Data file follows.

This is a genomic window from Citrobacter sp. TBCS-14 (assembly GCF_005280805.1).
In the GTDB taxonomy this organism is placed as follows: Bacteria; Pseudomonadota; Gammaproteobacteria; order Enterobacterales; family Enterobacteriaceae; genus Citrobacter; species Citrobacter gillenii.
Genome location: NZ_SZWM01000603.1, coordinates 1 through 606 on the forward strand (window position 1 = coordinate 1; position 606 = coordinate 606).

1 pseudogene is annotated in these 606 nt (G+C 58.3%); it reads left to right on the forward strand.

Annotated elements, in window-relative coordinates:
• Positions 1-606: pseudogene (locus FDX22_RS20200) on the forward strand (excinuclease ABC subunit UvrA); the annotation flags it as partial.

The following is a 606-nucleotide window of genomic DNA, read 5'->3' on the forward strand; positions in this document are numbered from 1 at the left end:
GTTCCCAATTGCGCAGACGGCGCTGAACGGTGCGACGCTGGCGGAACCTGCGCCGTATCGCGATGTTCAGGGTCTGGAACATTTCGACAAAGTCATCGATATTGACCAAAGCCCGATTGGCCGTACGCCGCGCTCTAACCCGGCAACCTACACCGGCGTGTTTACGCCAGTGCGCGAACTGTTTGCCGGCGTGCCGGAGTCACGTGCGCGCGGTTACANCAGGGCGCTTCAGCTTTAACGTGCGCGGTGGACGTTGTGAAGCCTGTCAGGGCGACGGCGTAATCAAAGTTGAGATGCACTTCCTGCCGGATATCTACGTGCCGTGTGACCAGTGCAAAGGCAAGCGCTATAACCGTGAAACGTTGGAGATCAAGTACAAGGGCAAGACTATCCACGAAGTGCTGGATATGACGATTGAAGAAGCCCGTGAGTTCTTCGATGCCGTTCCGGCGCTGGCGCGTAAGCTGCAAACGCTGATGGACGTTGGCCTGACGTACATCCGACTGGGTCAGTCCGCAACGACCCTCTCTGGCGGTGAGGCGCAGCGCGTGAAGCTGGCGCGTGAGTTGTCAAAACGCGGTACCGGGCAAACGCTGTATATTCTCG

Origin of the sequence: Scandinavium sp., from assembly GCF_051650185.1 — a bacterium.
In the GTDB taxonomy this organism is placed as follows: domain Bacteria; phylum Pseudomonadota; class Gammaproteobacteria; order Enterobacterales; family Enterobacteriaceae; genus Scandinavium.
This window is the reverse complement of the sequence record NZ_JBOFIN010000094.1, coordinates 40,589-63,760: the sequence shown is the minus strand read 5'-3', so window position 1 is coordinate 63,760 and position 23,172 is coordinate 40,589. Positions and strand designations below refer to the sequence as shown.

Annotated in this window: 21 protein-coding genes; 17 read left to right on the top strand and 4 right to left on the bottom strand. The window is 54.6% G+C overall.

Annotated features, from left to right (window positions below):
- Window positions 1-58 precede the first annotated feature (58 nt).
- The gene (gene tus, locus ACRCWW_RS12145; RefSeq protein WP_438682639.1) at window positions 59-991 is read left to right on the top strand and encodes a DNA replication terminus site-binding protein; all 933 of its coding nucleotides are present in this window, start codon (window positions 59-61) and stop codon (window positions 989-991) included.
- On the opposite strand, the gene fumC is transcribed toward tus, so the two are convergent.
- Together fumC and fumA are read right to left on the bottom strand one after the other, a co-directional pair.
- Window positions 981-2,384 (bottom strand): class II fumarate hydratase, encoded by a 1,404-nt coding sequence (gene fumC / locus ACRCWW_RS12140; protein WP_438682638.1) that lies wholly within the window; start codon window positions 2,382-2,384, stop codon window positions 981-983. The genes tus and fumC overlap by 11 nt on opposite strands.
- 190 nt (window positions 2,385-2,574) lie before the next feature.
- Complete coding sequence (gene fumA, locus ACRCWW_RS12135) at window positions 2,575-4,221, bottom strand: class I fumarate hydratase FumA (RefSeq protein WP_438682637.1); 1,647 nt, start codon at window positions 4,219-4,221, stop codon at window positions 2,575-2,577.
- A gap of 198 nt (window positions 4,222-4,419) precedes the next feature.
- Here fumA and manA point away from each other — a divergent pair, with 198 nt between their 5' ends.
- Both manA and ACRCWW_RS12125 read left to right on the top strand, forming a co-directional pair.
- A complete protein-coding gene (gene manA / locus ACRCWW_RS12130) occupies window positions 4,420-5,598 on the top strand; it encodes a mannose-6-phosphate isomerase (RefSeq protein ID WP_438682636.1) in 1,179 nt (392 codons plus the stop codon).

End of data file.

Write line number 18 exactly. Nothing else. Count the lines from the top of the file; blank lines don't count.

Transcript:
- Window positions 981-2,384 (bottom strand): class II fumarate hydratase, encoded by a 1,404-nt coding sequence (gene fumC / locus ACRCWW_RS12140; protein WP_438682638.1) that lies wholly within the window; start codon window positions 2,382-2,384, stop codon window positions 981-983. The genes tus and fumC overlap by 11 nt on opposite strands.